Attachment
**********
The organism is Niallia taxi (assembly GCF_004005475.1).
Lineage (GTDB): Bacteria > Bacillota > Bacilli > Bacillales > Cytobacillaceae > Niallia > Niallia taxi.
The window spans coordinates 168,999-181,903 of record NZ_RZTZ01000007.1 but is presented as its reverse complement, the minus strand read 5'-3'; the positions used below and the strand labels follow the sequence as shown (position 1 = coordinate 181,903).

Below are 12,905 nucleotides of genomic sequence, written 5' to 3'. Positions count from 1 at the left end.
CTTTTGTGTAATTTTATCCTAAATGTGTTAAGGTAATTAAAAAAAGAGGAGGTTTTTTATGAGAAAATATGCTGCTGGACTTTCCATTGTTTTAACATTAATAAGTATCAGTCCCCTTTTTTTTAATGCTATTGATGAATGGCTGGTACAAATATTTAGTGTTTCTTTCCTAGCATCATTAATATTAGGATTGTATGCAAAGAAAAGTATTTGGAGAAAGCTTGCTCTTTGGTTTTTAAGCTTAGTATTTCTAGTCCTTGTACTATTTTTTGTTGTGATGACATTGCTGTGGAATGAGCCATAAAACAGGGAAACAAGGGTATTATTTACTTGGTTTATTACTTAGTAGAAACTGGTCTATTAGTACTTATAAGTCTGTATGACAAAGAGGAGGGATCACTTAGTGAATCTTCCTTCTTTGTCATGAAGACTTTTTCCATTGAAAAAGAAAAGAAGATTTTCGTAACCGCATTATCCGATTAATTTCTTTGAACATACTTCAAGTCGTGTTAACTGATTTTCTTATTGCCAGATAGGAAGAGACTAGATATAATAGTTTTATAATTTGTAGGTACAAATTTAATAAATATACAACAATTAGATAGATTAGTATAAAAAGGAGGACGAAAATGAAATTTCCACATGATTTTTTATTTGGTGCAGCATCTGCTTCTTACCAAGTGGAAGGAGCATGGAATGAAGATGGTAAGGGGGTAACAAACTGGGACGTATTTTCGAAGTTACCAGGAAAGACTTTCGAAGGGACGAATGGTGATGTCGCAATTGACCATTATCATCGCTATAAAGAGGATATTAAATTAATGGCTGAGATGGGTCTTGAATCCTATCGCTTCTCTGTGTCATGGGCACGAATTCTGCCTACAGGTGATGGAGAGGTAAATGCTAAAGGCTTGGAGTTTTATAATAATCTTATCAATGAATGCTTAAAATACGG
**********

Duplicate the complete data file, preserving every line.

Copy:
The organism is Niallia taxi (assembly GCF_004005475.1).
Lineage (GTDB): Bacteria > Bacillota > Bacilli > Bacillales > Cytobacillaceae > Niallia > Niallia taxi.
The window spans coordinates 168,999-181,903 of record NZ_RZTZ01000007.1 but is presented as its reverse complement, the minus strand read 5'-3'; the positions used below and the strand labels follow the sequence as shown (position 1 = coordinate 181,903).

Below are 12,905 nucleotides of genomic sequence, written 5' to 3'. Positions count from 1 at the left end.
CTTTTGTGTAATTTTATCCTAAATGTGTTAAGGTAATTAAAAAAAGAGGAGGTTTTTTATGAGAAAATATGCTGCTGGACTTTCCATTGTTTTAACATTAATAAGTATCAGTCCCCTTTTTTTTAATGCTATTGATGAATGGCTGGTACAAATATTTAGTGTTTCTTTCCTAGCATCATTAATATTAGGATTGTATGCAAAGAAAAGTATTTGGAGAAAGCTTGCTCTTTGGTTTTTAAGCTTAGTATTTCTAGTCCTTGTACTATTTTTTGTTGTGATGACATTGCTGTGGAATGAGCCATAAAACAGGGAAACAAGGGTATTATTTACTTGGTTTATTACTTAGTAGAAACTGGTCTATTAGTACTTATAAGTCTGTATGACAAAGAGGAGGGATCACTTAGTGAATCTTCCTTCTTTGTCATGAAGACTTTTTCCATTGAAAAAGAAAAGAAGATTTTCGTAACCGCATTATCCGATTAATTTCTTTGAACATACTTCAAGTCGTGTTAACTGATTTTCTTATTGCCAGATAGGAAGAGACTAGATATAATAGTTTTATAATTTGTAGGTACAAATTTAATAAATATACAACAATTAGATAGATTAGTATAAAAAGGAGGACGAAAATGAAATTTCCACATGATTTTTTATTTGGTGCAGCATCTGCTTCTTACCAAGTGGAAGGAGCATGGAATGAAGATGGTAAGGGGGTAACAAACTGGGACGTATTTTCGAAGTTACCAGGAAAGACTTTCGAAGGGACGAATGGTGATGTCGCAATTGACCATTATCATCGCTATAAAGAGGATATTAAATTAATGGCTGAGATGGGTCTTGAATCCTATCGCTTCTCTGTGTCATGGGCACGAATTCTGCCTACAGGTGATGGAGAGGTAAATGCTAAAGGCTTGGAGTTTTATAATAATCTTATCAATGAATGCTTAAAATACGG